November 6, 2020 Advancing Scientific Research Through the Catalyst of Crowdsourcing
We recently took part in a great webinar – “Advancing Scientific Research through the Catalyst of Crowdsourcing,” hosted by Bill Stith, Global Head, Health at Wipro. The event featured Dr. Eva Guinan, researcher and practicing pediatric oncologist from Harvard Medical School, and Topcoder’s own CTO, Dave Messenger. Enjoy a recording of the conversation and check out highlights below.
Healthcare Embraces Technology, Needs Talent
The healthcare field is adapting to a more agile, technologically advanced way of addressing challenges. As the world changes rapidly, innovation is accelerating across the full health continuum. Newer technologies like augmented reality and virtual reality are being applied in creative ways in areas like diagnosis, patient education, and clinical therapy. This new era requires a large pool of skilled individuals—talent with experience in data science, blockchain, and cognitive computing.
Changing the Research Paradigm
Dr. Guinan highlights the benefits crowdsourcing can bring to medical research by pointing out how insular the process currently is. As she puts it, “Relatively small groups of people who have very common backgrounds and perspectives get together. They formulate questions and hypothesis. They generate data. They present to similarly inclined individuals who also have a lot of the same information base, same prejudices and same perspectives. It’s very confined.”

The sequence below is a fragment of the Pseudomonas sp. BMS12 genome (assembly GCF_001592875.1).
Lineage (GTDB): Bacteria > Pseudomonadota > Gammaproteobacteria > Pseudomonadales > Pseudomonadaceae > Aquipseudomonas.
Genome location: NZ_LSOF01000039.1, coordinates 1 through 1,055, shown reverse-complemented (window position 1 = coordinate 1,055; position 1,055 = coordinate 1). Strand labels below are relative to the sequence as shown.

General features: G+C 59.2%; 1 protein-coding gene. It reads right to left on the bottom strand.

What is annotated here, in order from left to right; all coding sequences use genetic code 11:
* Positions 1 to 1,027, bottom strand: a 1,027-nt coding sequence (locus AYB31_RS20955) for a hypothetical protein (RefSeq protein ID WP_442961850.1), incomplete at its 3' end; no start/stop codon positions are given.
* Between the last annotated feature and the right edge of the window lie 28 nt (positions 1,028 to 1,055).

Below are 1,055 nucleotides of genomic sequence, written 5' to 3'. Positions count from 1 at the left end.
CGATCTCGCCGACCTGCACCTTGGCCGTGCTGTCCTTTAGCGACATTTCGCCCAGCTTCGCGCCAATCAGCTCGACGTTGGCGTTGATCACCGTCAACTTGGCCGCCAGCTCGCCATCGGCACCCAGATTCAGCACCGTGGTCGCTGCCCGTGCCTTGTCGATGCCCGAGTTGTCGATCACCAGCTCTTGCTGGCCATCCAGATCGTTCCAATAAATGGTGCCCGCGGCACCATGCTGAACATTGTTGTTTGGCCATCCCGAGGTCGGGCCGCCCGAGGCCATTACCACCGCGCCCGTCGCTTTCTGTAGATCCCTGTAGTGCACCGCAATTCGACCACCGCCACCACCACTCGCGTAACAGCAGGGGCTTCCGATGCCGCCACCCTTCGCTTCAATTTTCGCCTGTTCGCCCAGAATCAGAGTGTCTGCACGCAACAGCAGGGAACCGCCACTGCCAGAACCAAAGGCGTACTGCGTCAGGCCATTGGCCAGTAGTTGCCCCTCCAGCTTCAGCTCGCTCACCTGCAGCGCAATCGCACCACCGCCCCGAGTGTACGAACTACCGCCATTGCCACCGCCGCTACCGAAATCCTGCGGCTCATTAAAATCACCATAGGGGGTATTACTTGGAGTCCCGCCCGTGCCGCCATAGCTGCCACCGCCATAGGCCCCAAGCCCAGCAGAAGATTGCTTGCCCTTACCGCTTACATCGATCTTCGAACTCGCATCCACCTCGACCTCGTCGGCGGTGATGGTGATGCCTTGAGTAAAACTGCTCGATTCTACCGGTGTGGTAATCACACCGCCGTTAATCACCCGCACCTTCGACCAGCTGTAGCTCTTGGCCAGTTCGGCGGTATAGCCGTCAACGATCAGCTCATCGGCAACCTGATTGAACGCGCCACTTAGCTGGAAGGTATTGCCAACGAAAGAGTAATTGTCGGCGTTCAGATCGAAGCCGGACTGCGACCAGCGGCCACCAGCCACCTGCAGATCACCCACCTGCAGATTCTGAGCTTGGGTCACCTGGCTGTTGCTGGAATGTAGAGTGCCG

Using crowdsourcing, especially tapping into a diverse group of non-experts, can result in game-changing ideas and often more solutions than expected. Dr. Guinan says that the using crowd can really disrupt the established research paradigm, replacing a narrow group of like-minded people with a broad spectrum of talent.
“I don’t care how big your computational biology department is. Crowdsourcing is much, much bigger. The skill base is much broader.” – Dr. Eva Guinan
Healthcare INNOVATION THROUGH ON DEMAND TALENT
As an example of crowdsourcing success in medical research. Dr Guinan relates how her team collaborated with Topcoder to develop a lung cancer diagnostic algorithm, one that would be especially useful in the developing world. Her research team broke the problem down into a series of challenges and ended up asking the top five Topcoder competitors to work together on the final stage. The result? An algorithm that was as good as the actual radiation therapist they used as a benchmark.
Topcoder CTO Dave Messenger closed by highlighting how Topcoder’s diverse, global talent community can benefit the healthcare industry. In addition to a breadth of hyper-specialized skills under one roof, on-demand talent can mobilize quickly to help customers meet new challenges and avoid disruption.
“Having that diverse community really helps drive access to resources, experience levels, geographies, different approaches, and new ideas.” —Dave Messenger
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